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Baltic Sea Encounter – part 1

I reported aboard the Daly on Sunday 15, May 1955. She was tied up the Destroyer Pier in Newport, RI., I was a 20 year old inexperienced TMSN (Torpedoman Seaman) who had completed 32 weeks of TMA school in Newport, after boot camp training in San Diego. I graduated 3rd in my class and chose the USS Daly as my duty station. I think fate played a big part in the selection I made. I knew little about the Daly except that she was a destroyer and her home port was Newport, RI, only a short walk from the torpedo school barracks.

I did not have a clue as to what a “Tin Can Sailor’s” life aboard a DD at sea would be like, especially in heavy sea conditions which appeared to be most of the time. I learned I was the only TM aboard who had completed the TMA school. I was constantly talking to my shipmates.   It took me awhile, learning the different departments, their duties and the various watch station assignments of the crew. I remember GM1 Mund. His nickname was Mr. Magoo the comic book character with poor eyesight. He was the Master at Arms and was always helpful getting me help when needed. My duties were well known due to the size of the Torpedo Tube and the 3800 lb Mark 15 Steam Fish and it’s location on the 01 level amidships.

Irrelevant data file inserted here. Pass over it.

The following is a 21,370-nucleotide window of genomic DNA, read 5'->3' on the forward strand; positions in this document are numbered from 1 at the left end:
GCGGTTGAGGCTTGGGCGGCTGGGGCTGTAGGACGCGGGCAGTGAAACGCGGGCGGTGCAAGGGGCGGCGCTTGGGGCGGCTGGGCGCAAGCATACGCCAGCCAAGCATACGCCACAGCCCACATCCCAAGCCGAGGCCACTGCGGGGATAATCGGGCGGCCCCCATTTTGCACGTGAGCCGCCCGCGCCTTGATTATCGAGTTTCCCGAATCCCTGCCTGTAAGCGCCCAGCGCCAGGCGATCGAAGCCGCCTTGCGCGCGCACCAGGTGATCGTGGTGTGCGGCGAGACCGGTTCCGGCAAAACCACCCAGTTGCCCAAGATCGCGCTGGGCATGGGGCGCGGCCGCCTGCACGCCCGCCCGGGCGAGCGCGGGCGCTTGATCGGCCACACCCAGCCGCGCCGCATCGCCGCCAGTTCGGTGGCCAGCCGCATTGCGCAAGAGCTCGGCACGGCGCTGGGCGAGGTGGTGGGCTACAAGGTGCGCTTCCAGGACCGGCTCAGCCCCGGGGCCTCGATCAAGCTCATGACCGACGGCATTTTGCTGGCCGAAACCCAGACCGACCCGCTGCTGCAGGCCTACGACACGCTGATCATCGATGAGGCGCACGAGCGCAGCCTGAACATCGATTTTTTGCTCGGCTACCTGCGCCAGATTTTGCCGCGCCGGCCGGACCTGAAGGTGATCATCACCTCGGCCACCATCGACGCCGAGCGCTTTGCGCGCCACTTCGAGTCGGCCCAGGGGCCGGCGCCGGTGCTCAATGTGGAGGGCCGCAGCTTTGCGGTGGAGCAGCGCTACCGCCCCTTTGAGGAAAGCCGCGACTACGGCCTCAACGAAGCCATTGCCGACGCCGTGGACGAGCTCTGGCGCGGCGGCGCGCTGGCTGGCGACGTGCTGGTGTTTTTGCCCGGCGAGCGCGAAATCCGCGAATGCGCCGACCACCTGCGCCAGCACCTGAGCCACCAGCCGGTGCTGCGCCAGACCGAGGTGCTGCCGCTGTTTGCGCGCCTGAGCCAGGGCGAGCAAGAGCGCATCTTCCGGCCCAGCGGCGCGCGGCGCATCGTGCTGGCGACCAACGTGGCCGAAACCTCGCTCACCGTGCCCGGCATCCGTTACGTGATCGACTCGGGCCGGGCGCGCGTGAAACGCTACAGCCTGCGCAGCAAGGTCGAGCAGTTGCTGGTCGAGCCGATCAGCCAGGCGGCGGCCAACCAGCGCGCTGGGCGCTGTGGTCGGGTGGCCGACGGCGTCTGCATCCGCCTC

To me, a half-breed (Tigua Indian/ Spanish mix) from the American southwest (El Paso, Texas), it was truly an experience I shall never forget. I am proud to answer to name of “Tin Can Sailor”, thanks to my sea duty time aboard the oldest Fletcher Class DD in the Sixth Fleet

( May 1955- June 1957). I remember every moment aboard the Daly as I  really have a special place in my heart for the old Tin Can.

  It was July 1, 1955, when Des Div 302 set out from Newport, RI, our homeport, headed for Portsmouth, England. Two of the destroyers in the division pulled into Portsmouth. The Daly and the Smalley did not make port there but proceeded westward to the Irish Sea. The trip up through the narrow and turbulent passage was my first experience aboard a destroyer in heavy sea conditions. I learned where the name “Tin Can” came from to describe a destroyer.